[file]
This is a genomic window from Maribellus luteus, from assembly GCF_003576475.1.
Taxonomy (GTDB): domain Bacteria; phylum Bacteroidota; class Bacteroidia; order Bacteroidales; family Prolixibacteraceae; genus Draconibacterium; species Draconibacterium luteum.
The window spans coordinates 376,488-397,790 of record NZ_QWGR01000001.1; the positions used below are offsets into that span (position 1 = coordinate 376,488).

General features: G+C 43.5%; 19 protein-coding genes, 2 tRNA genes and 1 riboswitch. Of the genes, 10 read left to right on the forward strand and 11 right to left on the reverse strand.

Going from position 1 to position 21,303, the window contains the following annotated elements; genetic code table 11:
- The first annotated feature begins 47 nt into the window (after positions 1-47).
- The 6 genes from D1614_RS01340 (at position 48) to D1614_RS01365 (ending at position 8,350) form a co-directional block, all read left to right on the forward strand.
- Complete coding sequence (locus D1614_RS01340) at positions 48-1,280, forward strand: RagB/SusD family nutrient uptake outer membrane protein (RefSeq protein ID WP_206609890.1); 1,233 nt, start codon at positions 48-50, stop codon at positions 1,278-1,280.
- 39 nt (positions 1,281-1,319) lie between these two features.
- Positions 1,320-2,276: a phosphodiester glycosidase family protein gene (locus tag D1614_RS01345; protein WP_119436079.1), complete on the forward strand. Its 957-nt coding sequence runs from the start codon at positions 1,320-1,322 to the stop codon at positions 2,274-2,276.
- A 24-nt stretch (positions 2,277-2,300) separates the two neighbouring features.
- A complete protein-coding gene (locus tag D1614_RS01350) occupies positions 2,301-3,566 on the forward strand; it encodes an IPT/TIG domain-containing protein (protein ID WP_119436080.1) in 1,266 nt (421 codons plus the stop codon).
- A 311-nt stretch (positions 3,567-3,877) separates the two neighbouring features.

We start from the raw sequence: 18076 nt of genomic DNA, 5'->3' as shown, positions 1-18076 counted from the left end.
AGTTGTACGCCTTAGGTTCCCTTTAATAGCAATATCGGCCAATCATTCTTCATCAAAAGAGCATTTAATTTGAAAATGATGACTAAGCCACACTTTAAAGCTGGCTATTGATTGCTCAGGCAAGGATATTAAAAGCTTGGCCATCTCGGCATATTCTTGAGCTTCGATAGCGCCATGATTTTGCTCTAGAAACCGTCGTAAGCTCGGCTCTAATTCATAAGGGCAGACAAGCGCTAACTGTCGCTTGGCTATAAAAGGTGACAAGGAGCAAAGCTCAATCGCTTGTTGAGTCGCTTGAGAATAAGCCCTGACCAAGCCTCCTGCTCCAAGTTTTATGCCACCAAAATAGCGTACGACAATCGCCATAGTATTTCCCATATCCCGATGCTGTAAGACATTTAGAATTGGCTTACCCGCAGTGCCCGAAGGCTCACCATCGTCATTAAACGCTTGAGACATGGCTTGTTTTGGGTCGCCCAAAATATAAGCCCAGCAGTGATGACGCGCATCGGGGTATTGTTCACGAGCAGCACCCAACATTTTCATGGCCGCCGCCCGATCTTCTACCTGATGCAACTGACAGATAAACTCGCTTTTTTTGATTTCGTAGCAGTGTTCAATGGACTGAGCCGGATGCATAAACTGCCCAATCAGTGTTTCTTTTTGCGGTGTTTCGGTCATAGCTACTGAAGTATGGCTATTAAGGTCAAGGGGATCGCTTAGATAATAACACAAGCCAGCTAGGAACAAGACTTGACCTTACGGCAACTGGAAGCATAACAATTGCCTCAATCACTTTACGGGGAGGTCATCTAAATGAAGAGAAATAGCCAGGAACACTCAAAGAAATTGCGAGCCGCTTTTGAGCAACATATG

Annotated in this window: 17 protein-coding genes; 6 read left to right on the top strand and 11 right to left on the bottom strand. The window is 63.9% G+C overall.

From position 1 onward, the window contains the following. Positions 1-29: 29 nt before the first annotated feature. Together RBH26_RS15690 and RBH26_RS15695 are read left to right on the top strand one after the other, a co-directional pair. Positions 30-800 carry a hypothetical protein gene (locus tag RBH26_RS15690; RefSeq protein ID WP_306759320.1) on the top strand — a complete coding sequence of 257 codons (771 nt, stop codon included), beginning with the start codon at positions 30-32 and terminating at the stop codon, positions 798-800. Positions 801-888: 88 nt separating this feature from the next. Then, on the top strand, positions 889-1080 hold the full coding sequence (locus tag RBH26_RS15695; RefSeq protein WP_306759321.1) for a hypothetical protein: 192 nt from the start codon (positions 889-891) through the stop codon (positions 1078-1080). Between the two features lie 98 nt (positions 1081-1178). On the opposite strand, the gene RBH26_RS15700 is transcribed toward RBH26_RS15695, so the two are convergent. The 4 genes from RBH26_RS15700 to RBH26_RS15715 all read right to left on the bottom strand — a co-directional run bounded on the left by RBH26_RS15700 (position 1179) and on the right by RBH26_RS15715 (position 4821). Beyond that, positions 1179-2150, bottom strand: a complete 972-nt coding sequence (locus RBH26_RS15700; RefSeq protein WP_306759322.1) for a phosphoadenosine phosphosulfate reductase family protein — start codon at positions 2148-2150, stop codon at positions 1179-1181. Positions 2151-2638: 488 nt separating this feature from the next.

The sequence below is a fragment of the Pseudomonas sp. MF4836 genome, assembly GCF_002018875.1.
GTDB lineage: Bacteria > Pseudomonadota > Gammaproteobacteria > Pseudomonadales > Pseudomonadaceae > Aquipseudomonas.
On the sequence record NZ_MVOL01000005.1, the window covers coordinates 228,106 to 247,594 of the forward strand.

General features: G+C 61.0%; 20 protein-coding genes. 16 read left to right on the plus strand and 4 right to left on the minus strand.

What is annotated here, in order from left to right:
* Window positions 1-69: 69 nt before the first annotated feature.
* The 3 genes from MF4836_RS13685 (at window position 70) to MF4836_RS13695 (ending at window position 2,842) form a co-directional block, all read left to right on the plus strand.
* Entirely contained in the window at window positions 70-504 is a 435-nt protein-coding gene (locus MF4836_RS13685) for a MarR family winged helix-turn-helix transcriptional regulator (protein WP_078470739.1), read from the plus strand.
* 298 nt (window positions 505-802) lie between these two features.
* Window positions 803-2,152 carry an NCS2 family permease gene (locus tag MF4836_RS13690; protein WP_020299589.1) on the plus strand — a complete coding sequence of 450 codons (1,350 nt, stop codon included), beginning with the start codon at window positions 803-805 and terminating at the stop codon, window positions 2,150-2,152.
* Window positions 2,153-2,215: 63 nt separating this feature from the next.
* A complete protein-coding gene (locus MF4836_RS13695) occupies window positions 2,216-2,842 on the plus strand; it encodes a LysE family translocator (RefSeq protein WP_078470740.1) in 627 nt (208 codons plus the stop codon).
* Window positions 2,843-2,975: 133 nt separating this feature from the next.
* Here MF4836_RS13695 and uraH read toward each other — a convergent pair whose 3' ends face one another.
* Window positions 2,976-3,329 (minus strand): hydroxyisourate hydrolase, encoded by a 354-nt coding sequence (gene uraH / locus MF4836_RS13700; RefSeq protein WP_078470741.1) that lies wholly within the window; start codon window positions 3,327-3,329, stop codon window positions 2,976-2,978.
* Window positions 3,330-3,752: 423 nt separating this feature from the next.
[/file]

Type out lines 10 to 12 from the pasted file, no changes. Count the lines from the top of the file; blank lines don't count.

- Positions 1,320-2,276: a phosphodiester glycosidase family protein gene (locus tag D1614_RS01345; protein WP_119436079.1), complete on the forward strand. Its 957-nt coding sequence runs from the start codon at positions 1,320-1,322 to the stop codon at positions 2,274-2,276.
- A 24-nt stretch (positions 2,277-2,300) separates the two neighbouring features.
- A complete protein-coding gene (locus tag D1614_RS01350) occupies positions 2,301-3,566 on the forward strand; it encodes an IPT/TIG domain-containing protein (protein ID WP_119436080.1) in 1,266 nt (421 codons plus the stop codon).